Tenant Screening Dilemma: HUD-VASH vs. Terrible Credit

16 Replies

Good morning! I'm screening for my first SF rental, struggling with a decision, and would appreciate some feedback.

The candidate I like best is a single mom with 4 well-behaved children. She seems to have a pretty good head on her shoulders and gives me the impression that she'll take good care of my house and be an asset to the neighborhood. She's also a disabled vet and will be using the HUD-VASH program, which covers 70% of the rent and will be paid directly to me from HUD.

However, her credit is a complete disaster. She was very upfront and explained all of it as being related to an ugly divorce. She showed me her last 12 months of rent receipts (1 month was late) and bank statements (which show income that meets my minimum criteria). The other zinger is that she is being evicted, with a plausible explanation: the AC went out several months ago, the landlord didn't fix it, and when the Houston heat kicked in, she took it upon herself to get it fixed and chose not to pay rent to cover the cost. She's now evicted as of August 1.

What are your thoughts about renting to a person like this? Would bad credit and an eviction trump guaranteed rent payment and a good fit for the house/neighborhood?  

Sharon Powell, Real Estate Agent in TX (#695962)
830-581-1020

HUD-VASH is like section 8, which isn't a bad program. The eviction is a completely different story. I would want to call up the previous landlord and hear that story directly from their mouth and not you potential tenants mouth. Tenants will say anything to cover up past truths. If that was truly the case, then she doesn't sound like a pushover tenant, so you better be ready to fix every little thing or she may deduct it from your rent. Other than that she may make for a good tenant.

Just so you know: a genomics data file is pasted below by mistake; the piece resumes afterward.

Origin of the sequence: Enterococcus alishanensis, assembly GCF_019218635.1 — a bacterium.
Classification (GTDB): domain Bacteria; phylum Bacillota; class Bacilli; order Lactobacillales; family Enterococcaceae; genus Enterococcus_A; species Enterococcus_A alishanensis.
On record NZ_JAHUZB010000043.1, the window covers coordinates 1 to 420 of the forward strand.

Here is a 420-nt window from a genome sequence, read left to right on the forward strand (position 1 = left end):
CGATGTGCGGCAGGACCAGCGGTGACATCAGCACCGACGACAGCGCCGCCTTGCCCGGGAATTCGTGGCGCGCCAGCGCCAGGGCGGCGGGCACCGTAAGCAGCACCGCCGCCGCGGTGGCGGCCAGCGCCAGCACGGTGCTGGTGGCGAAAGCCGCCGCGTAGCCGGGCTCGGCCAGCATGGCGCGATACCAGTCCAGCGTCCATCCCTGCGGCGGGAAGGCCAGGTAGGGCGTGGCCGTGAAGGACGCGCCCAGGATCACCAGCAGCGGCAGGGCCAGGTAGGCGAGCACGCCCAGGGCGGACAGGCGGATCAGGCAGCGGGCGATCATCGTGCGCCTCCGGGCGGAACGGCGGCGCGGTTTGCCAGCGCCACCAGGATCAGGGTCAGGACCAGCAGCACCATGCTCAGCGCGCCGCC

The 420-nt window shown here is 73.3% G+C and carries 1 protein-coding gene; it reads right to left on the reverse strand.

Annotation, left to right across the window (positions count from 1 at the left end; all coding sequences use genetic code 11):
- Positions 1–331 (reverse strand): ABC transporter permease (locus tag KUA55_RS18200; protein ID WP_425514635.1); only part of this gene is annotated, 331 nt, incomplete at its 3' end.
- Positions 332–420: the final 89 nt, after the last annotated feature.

At the end of the day you just need to figure out what your tolerance for risk is. Some people have a minimum credit score and 0 evictions only policy. Other make exceptions to their rules depending on the story and sometimes it comes back to bite them. So its completely up to you how much risk your willing to take on.

Colin Smith, Real Estate Agent in CO (#ER.100052152)
719-232-6709

We have used Section 8 tenants and it has been good so far. But we have 2 adult ladies. 

Personally, I would be skeptical about a single mom with 4 kids. Plus her other actions are questionable also. Would definitely want more guarantees on rent. Perhaps, at least 2 months rent.

I would consider a rental Guarentee for this client. You can opt to have tenant pay for this service or pay it yourself and include it in the rent- as you do mtg payments, taxes, extra. For the cost of 1 months rent, you can get a guarantee for 6 months to give you time to evict and re-let. I use this for all tenants to protect my NOI, but some use it just for credit challenged tenants. Happy to give info about this service.